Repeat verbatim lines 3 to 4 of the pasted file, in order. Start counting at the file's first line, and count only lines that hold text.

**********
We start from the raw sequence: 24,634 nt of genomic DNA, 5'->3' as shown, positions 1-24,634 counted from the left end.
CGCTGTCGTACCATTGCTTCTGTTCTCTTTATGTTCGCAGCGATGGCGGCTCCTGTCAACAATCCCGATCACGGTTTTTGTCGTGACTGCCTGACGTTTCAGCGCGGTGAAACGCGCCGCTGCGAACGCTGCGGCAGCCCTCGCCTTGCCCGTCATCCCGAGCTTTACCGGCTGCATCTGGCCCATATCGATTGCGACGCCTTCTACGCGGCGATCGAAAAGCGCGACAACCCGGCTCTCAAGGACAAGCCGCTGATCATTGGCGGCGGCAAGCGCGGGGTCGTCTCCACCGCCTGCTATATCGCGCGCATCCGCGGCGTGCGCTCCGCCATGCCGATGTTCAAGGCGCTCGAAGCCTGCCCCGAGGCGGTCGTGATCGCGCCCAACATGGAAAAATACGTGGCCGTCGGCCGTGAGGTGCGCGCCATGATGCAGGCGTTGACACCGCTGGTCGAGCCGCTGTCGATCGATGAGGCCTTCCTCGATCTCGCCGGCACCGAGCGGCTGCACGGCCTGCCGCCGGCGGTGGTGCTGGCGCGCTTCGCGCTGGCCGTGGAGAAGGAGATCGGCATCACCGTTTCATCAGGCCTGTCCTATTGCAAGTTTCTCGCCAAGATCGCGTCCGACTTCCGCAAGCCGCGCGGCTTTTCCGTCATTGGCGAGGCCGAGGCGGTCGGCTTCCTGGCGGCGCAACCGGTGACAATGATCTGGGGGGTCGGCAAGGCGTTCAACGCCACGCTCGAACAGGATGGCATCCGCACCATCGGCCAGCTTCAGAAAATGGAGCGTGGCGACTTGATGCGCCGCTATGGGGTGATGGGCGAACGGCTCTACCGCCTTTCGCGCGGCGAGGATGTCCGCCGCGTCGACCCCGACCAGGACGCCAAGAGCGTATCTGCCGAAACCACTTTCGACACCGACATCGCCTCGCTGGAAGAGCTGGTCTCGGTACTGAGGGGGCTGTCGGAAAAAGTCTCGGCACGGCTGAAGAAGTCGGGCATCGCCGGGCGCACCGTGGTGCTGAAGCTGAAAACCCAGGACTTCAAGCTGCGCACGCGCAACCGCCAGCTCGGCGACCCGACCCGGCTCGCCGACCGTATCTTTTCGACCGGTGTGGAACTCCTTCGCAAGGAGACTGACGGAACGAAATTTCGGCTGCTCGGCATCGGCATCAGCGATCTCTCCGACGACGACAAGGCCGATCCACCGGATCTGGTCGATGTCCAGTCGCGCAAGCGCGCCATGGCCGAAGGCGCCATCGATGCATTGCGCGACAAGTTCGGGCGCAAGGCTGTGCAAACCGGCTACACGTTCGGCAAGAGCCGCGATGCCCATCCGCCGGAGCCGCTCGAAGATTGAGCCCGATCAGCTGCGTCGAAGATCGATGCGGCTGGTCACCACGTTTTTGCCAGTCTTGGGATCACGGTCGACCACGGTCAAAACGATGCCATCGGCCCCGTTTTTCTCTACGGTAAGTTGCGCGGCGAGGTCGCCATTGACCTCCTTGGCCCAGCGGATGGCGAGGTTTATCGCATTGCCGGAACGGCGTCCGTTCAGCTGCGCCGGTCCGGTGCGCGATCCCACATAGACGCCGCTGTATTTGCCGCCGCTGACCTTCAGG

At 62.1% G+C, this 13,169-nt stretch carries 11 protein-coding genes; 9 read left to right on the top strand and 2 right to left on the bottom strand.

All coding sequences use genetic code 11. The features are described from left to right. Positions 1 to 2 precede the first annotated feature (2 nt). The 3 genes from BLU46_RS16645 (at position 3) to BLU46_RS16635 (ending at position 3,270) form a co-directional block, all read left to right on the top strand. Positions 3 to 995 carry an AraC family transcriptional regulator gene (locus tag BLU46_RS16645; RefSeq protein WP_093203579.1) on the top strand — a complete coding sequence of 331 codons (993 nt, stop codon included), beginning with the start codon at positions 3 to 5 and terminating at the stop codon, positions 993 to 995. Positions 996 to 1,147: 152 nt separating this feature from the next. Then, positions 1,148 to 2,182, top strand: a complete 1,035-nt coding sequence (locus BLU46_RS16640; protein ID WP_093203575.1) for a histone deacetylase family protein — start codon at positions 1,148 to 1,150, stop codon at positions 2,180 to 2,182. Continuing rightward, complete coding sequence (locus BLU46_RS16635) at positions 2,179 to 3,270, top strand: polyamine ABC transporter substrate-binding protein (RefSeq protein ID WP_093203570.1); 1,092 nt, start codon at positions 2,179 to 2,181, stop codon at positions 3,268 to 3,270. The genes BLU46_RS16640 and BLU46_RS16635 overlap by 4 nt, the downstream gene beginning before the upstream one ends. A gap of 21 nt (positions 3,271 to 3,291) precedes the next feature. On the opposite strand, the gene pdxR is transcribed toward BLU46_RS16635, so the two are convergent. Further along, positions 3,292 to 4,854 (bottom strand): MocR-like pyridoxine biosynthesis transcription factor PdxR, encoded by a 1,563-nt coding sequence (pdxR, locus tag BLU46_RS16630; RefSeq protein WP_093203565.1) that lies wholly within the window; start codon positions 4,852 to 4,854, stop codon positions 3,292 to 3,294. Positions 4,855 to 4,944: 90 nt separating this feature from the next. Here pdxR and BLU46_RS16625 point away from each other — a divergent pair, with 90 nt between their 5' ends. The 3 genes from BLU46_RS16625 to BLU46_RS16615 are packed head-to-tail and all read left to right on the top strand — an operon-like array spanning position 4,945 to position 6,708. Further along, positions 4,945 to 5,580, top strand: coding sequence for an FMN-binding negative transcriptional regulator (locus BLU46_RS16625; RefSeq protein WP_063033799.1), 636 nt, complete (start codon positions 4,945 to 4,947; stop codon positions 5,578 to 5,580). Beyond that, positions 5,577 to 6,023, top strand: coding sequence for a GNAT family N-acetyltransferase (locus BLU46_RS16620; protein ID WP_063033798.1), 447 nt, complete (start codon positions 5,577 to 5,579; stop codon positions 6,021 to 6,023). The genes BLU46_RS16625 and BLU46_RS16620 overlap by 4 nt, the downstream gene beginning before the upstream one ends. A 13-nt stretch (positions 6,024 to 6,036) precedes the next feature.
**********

At 62.1% G+C, this 13,169-nt stretch carries 11 protein-coding genes; 9 read left to right on the top strand and 2 right to left on the bottom strand.

All coding sequences use genetic code 11. The features are described from left to right. Positions 1 to 2 precede the first annotated feature (2 nt). The 3 genes from BLU46_RS16645 (at position 3) to BLU46_RS16635 (ending at position 3,270) form a co-directional block, all read left to right on the top strand. Positions 3 to 995 carry an AraC family transcriptional regulator gene (locus tag BLU46_RS16645; RefSeq protein WP_093203579.1) on the top strand — a complete coding sequence of 331 codons (993 nt, stop codon included), beginning with the start codon at positions 3 to 5 and terminating at the stop codon, positions 993 to 995. Positions 996 to 1,147: 152 nt separating this feature from the next. Then, positions 1,148 to 2,182, top strand: a complete 1,035-nt coding sequence (locus BLU46_RS16640; protein ID WP_093203575.1) for a histone deacetylase family protein — start codon at positions 1,148 to 1,150, stop codon at positions 2,180 to 2,182. Continuing rightward, complete coding sequence (locus BLU46_RS16635) at positions 2,179 to 3,270, top strand: polyamine ABC transporter substrate-binding protein (RefSeq protein ID WP_093203570.1); 1,092 nt, start codon at positions 2,179 to 2,181, stop codon at positions 3,268 to 3,270. The genes BLU46_RS16640 and BLU46_RS16635 overlap by 4 nt, the downstream gene beginning before the upstream one ends. A gap of 21 nt (positions 3,271 to 3,291) precedes the next feature. On the opposite strand, the gene pdxR is transcribed toward BLU46_RS16635, so the two are convergent. Further along, positions 3,292 to 4,854 (bottom strand): MocR-like pyridoxine biosynthesis transcription factor PdxR, encoded by a 1,563-nt coding sequence (pdxR, locus tag BLU46_RS16630; RefSeq protein WP_093203565.1) that lies wholly within the window; start codon positions 4,852 to 4,854, stop codon positions 3,292 to 3,294. Positions 4,855 to 4,944: 90 nt separating this feature from the next. Here pdxR and BLU46_RS16625 point away from each other — a divergent pair, with 90 nt between their 5' ends. The 3 genes from BLU46_RS16625 to BLU46_RS16615 are packed head-to-tail and all read left to right on the top strand — an operon-like array spanning position 4,945 to position 6,708. Further along, positions 4,945 to 5,580, top strand: coding sequence for an FMN-binding negative transcriptional regulator (locus BLU46_RS16625; RefSeq protein WP_063033799.1), 636 nt, complete (start codon positions 4,945 to 4,947; stop codon positions 5,578 to 5,580). Beyond that, positions 5,577 to 6,023, top strand: coding sequence for a GNAT family N-acetyltransferase (locus BLU46_RS16620; protein ID WP_063033798.1), 447 nt, complete (start codon positions 5,577 to 5,579; stop codon positions 6,021 to 6,023). The genes BLU46_RS16625 and BLU46_RS16620 overlap by 4 nt, the downstream gene beginning before the upstream one ends. A 13-nt stretch (positions 6,024 to 6,036) precedes the next feature.